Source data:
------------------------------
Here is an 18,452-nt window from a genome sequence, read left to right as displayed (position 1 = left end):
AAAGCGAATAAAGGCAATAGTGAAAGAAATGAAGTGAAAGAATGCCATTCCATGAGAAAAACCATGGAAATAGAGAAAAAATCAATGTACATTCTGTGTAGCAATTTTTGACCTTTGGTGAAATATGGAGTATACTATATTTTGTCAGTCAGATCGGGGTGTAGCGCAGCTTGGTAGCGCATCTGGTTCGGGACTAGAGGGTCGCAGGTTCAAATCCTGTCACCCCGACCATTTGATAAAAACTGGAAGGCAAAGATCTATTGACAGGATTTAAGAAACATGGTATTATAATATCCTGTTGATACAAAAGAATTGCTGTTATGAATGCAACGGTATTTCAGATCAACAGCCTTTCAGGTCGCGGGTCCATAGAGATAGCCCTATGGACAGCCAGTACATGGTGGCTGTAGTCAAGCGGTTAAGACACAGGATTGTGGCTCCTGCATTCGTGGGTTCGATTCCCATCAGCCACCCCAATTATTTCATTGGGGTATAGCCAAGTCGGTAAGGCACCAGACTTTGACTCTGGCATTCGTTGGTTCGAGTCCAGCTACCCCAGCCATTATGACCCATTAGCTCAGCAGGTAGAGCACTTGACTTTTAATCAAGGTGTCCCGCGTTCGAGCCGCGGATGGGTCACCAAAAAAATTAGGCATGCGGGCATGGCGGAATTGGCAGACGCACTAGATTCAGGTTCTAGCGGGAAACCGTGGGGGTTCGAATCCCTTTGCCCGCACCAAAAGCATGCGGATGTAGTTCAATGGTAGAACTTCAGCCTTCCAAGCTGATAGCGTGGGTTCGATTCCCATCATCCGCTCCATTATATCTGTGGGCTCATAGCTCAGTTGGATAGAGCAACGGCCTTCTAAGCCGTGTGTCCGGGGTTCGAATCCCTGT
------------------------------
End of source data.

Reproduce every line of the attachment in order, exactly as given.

Here is an 18,452-nt window from a genome sequence, read left to right as displayed (position 1 = left end):
AAAGCGAATAAAGGCAATAGTGAAAGAAATGAAGTGAAAGAATGCCATTCCATGAGAAAAACCATGGAAATAGAGAAAAAATCAATGTACATTCTGTGTAGCAATTTTTGACCTTTGGTGAAATATGGAGTATACTATATTTTGTCAGTCAGATCGGGGTGTAGCGCAGCTTGGTAGCGCATCTGGTTCGGGACTAGAGGGTCGCAGGTTCAAATCCTGTCACCCCGACCATTTGATAAAAACTGGAAGGCAAAGATCTATTGACAGGATTTAAGAAACATGGTATTATAATATCCTGTTGATACAAAAGAATTGCTGTTATGAATGCAACGGTATTTCAGATCAACAGCCTTTCAGGTCGCGGGTCCATAGAGATAGCCCTATGGACAGCCAGTACATGGTGGCTGTAGTCAAGCGGTTAAGACACAGGATTGTGGCTCCTGCATTCGTGGGTTCGATTCCCATCAGCCACCCCAATTATTTCATTGGGGTATAGCCAAGTCGGTAAGGCACCAGACTTTGACTCTGGCATTCGTTGGTTCGAGTCCAGCTACCCCAGCCATTATGACCCATTAGCTCAGCAGGTAGAGCACTTGACTTTTAATCAAGGTGTCCCGCGTTCGAGCCGCGGATGGGTCACCAAAAAAATTAGGCATGCGGGCATGGCGGAATTGGCAGACGCACTAGATTCAGGTTCTAGCGGGAAACCGTGGGGGTTCGAATCCCTTTGCCCGCACCAAAAGCATGCGGATGTAGTTCAATGGTAGAACTTCAGCCTTCCAAGCTGATAGCGTGGGTTCGATTCCCATCATCCGCTCCATTATATCTGTGGGCTCATAGCTCAGTTGGATAGAGCAACGGCCTTCTAAGCCGTGTGTCCGGGGTTCGAATCCCTGT